Meet your neighbor ... Whitney Ball
Updated 3:55 pm, Wednesday, June 1, 2016
How did Drop It and Drive Darien begin?
It was last August. It had been brewing for a couple years because of anecdotal evidence of this expanding epidemic. More than anything I thought this is so frustrating that, especially in a town like Darien where we’re all community-minded, to see role models and parents in the car with their kids doing really flagrant things. It’s so preventable and I think that this frustrated me more than anything. This is something that we not even ought to know better, but do know better. The statistics are pretty black and white. We know it’s a bad idea. And we know that there are these incredible risks. So I thought, ‘What is visible? What can service somebody by promoting awareness and also making a personal pledge?’ So I made magnets.
It’s creating awareness, and it’s also taking ownership of an issue, especially in our community. We’re owning this issue for Darien.
I think this campaign is a little different than most because it’s not responding to a tragedy; it’s trying to get ahead of one.
How has the community responded to the magnets? Are you starting to see the magnets around town?
A lot. I think about 2,000 of them, at least, have been distributed. The Darien Police Association bought 1,000 of them at cost and they were giving them out with their May fundraiser. The Darien police have been incredible. They’re on all the Darien police squad cars and have been since August. Immediately when I brought it to them to see what they thought, they took it up.
In what ways are you expanding from the magnet campaign and further engaging the community?
We also did a poster contest for elementary school and a comic book contest for middle school.
I did a limited run on Drop It and Drive CT magnets and wrote a letter that went to all state representatives and state senators explaining what it is and if they are interested in something similar for their town, to contact us. Terrie Wood, the local rep, hand-delivered all of those to Hartford.
A private donor, a business leader in town, helped pay for a project where we did window clings. We did 300 of those and sent those along with a letter and a sample workplace pledge to encourage people to have a little more flexibility and a little more responsibility when it comes to the workplace and their cell phones. Don’t expect someone to answer every single call right then and there. Give a little leeway so they can pull over or to have the passenger take the call instead. I want to start inserting some of that awareness into the workplace. It’s not just about living in Darien and making it safe; it’s about working in Darien and making it safe.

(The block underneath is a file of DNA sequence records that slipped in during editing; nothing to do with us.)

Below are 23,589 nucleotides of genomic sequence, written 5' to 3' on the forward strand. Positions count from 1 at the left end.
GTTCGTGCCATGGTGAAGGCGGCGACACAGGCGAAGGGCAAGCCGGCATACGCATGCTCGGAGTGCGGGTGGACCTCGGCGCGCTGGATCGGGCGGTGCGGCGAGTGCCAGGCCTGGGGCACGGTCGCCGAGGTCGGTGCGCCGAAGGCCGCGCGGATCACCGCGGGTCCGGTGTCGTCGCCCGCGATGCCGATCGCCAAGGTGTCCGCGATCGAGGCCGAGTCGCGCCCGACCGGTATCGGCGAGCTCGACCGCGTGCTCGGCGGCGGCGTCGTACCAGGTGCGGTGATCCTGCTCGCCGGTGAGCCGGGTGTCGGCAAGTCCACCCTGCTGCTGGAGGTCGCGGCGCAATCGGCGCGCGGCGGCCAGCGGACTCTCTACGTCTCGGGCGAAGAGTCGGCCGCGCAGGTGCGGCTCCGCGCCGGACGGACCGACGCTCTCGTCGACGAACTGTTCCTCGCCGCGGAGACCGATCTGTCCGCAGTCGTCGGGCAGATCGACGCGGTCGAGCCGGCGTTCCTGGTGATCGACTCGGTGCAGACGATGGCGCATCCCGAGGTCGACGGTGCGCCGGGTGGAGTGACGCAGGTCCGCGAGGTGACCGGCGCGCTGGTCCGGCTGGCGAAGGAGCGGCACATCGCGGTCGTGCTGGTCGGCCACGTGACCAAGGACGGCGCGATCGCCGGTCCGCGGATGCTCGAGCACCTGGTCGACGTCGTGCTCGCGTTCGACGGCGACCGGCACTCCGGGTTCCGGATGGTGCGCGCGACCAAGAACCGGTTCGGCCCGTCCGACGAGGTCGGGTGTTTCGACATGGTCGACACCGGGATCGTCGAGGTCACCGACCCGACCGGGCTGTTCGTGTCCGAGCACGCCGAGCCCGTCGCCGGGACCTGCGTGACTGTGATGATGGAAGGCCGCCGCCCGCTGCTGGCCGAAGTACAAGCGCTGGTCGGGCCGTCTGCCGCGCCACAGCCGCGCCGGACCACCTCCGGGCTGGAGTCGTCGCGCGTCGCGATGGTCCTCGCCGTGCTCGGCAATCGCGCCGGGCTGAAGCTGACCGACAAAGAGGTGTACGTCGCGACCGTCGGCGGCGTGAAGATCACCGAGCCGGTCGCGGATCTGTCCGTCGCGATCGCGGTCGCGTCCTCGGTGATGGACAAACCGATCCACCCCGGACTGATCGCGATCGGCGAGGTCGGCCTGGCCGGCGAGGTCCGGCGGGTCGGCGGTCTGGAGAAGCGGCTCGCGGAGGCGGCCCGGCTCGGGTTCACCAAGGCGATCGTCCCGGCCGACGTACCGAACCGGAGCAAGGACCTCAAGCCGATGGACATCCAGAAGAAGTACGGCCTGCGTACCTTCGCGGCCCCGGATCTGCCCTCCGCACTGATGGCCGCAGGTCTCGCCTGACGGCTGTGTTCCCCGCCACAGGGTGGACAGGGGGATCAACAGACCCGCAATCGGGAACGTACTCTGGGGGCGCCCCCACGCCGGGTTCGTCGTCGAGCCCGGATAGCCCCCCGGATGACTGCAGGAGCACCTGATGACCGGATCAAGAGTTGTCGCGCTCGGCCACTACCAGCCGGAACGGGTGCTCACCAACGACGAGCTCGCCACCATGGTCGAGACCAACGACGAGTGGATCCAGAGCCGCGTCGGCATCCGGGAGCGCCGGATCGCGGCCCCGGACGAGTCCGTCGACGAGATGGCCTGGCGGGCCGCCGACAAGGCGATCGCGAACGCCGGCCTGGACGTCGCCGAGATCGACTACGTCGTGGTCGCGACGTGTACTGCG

How have kids, primarily young drivers, reacted to the campaign?
The focus group and the high school kids I’ve met with are generally saying the problem is greater with their parents than with them. Most of them said their parents are doing it. They’re also saying that in the first year of driving it doesn’t happen much at all; I think maybe because if you’re driving under 18 you’re not allowed to have any electronic device, even hands-free. I know, at least with the focus group, they knew friends who did it but they typically started to do it as they became more confident drivers, which isn’t surprising.
The driving schools do a really good job, too. We weren’t educated. Cell phones existed but they weren’t a problem when I was taking driver’s ed. So now, Fresh Green Light, which has also been really supportive, they’re really hitting it a lot harder. In many ways, even if they’re not necessarily always doing the right thing, they do know the statistics.
I have kids. They’re younger, but I know that my son probably won’t be able to fully, biologically understand risk until he’s in his 20s. I don’t think most kids do.
Is the problem of distracted driving getting worse or is progress being made?
This is where I’m not sure. I mean, technology gets easier and easier and people say that technology will be the answer. But, interestingly, in talking to the teenagers they didn’t see that. They said it has to be a change in behavior. It has to be a change in how we view the issue. And that’s probably true because right now the technology is making people more distracted. Even hands-free, I believe AAA determined that it can be up to 27 seconds that you can be distracted after you’ve used a voice command on your car. That’s a really long time.
So I don’t know if there’s going to be the answer unless we’re completely locked out of using our phones all together. I have an app now which senses motion and sends calls straight to voice mail, so I don’t hear it. I think if people do that, not hearing the text go off, not feeling like I need to react, it’s good.
For me, it’s about reclaiming that space in the car and reclaiming that little bit of time where it’s OK for us to be focused on driving. Multitasking is apparently a myth. There’s an MIT professor Sherry Turkle who’s done 25 years of communications work ... and said unitasking is the future because they’ve kind of debunked multitasking as not even cognitively possible.
You’ve said that there’s a link between your previous work in international relief and your current work on Drop It and Drive. Can you explain the connection?
My background was in international relief and development, and my specialty was postwar reconciliation. There is a weird segue in that both are all about community cohesion. Also, there are problems in the world that are intractable and really difficult to solve, and there are deaths that we can’t prevent. Then there are those that should be 100 percent preventable. So that’s what I think is so frustrating, too — being on the road with my kids feeling endangered and also feeling I shouldn’t have to be.